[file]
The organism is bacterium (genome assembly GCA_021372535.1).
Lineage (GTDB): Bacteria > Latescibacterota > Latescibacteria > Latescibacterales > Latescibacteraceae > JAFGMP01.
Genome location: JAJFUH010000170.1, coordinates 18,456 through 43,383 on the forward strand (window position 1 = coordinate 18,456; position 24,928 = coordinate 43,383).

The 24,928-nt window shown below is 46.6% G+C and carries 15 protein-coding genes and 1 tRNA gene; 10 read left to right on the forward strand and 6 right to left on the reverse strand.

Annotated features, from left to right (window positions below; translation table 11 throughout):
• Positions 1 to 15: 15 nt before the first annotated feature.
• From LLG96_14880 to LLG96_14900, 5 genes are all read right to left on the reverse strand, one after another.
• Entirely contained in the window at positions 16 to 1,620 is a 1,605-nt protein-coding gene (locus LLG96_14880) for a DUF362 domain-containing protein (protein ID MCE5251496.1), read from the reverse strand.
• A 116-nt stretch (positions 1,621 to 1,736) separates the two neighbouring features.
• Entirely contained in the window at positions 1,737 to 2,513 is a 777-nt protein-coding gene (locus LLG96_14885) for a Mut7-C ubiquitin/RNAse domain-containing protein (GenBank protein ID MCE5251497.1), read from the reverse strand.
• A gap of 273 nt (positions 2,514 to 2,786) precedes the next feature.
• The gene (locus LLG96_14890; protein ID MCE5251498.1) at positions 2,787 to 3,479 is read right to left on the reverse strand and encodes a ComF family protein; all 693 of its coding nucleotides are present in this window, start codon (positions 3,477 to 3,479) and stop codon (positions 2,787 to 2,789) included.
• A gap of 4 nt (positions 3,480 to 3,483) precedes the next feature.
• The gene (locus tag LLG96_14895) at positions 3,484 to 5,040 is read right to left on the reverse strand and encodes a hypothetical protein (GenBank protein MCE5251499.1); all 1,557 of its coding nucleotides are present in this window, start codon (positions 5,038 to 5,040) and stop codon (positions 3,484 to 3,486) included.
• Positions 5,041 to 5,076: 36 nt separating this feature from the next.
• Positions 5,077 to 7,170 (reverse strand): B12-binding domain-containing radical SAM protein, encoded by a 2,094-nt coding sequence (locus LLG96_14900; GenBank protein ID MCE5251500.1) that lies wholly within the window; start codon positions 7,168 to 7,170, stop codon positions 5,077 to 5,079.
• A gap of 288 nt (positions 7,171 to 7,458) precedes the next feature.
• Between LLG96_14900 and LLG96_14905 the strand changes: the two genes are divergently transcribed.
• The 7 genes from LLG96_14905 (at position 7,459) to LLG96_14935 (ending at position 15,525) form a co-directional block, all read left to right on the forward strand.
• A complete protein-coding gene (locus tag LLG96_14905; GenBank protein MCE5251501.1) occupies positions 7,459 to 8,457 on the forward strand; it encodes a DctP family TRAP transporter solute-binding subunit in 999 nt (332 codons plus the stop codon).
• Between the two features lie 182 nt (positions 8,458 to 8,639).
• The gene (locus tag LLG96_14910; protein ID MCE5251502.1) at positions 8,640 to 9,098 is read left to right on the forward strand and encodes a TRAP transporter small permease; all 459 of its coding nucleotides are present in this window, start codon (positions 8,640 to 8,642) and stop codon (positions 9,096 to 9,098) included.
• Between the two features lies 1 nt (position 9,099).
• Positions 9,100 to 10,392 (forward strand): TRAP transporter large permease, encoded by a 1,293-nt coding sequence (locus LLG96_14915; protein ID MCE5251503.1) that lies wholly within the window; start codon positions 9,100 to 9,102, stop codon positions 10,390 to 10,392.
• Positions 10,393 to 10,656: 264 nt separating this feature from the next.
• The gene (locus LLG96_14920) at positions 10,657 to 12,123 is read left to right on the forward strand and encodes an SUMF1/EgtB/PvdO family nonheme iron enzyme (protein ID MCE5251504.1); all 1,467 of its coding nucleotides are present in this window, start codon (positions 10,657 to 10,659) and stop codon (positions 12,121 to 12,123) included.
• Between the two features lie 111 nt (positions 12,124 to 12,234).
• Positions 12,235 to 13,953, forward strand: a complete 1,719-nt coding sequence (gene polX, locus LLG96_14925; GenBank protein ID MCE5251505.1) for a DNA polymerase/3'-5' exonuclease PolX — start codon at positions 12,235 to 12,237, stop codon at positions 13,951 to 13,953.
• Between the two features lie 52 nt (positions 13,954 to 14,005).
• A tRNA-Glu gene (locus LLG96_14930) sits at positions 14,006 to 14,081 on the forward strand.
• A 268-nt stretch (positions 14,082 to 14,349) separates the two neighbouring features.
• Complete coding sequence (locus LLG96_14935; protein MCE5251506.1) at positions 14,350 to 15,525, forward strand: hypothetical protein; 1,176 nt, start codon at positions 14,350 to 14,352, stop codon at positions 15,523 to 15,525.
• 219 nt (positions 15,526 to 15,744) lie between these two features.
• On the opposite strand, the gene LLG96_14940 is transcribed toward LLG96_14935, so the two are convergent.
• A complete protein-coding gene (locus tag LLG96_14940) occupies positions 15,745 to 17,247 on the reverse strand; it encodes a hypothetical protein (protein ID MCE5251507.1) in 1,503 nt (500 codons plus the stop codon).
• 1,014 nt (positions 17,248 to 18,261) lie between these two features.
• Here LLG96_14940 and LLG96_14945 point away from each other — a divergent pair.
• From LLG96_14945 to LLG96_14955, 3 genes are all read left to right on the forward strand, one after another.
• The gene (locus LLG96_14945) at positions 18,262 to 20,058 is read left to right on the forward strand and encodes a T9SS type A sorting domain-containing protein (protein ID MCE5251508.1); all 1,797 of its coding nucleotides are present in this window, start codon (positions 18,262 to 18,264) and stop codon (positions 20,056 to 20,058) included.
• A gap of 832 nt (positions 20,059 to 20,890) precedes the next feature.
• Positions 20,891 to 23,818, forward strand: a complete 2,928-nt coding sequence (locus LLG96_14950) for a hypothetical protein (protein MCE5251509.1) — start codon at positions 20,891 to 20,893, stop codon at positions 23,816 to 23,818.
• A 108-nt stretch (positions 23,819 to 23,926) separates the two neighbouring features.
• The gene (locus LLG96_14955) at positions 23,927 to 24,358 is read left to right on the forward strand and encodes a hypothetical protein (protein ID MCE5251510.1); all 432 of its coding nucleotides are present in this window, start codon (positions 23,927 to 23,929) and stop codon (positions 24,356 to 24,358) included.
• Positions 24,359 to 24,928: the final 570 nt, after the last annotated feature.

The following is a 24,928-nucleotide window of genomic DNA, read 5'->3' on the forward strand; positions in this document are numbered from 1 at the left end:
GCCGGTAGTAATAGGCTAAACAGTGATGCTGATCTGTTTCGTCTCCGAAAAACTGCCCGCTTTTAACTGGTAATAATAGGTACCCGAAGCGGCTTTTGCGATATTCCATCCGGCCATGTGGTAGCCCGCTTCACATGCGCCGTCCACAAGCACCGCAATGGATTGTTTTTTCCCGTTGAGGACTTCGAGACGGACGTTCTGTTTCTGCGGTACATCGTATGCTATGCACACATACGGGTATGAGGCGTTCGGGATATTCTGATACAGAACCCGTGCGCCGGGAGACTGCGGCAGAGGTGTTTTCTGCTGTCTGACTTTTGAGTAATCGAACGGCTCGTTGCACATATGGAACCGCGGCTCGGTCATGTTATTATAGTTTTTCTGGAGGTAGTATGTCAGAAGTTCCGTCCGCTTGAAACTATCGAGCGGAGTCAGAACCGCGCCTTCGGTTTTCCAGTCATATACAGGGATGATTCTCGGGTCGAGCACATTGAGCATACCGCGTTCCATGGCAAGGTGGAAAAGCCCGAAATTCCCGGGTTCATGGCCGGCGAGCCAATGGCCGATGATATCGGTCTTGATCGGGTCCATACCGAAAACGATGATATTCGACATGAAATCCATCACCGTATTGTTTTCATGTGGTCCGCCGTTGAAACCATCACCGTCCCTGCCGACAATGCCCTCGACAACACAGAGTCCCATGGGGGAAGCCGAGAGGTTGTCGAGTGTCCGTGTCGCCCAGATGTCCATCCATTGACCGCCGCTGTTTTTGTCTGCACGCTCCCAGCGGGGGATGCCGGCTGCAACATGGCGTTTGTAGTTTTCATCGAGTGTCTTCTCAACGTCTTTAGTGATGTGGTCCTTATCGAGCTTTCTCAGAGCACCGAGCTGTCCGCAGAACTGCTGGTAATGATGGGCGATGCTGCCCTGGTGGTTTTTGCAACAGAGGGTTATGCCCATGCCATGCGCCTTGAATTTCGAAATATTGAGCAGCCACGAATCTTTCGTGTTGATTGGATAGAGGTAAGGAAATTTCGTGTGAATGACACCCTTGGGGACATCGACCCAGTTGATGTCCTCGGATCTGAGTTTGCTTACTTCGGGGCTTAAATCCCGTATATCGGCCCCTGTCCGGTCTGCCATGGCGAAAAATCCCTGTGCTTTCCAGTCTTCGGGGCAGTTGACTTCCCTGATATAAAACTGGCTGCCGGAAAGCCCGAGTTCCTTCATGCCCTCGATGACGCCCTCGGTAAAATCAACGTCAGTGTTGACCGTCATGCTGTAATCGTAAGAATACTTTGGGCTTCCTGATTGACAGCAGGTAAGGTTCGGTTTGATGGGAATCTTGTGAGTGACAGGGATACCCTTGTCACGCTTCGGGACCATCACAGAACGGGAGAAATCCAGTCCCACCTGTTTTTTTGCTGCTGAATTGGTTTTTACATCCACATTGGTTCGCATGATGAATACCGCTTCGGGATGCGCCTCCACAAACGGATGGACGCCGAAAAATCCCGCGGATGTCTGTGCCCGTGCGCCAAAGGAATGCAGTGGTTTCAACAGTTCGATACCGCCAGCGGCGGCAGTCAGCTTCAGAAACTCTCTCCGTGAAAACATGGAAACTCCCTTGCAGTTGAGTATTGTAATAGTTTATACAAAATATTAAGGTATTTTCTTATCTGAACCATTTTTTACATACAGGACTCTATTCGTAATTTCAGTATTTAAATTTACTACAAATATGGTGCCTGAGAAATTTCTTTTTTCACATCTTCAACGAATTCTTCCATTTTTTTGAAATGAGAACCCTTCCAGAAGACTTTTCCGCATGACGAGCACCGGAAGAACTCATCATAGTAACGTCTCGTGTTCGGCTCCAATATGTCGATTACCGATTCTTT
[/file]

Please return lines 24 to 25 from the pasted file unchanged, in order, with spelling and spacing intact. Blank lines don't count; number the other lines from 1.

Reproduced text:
• Positions 9,100 to 10,392 (forward strand): TRAP transporter large permease, encoded by a 1,293-nt coding sequence (locus LLG96_14915; protein ID MCE5251503.1) that lies wholly within the window; start codon positions 9,100 to 9,102, stop codon positions 10,390 to 10,392.
• Positions 10,393 to 10,656: 264 nt separating this feature from the next.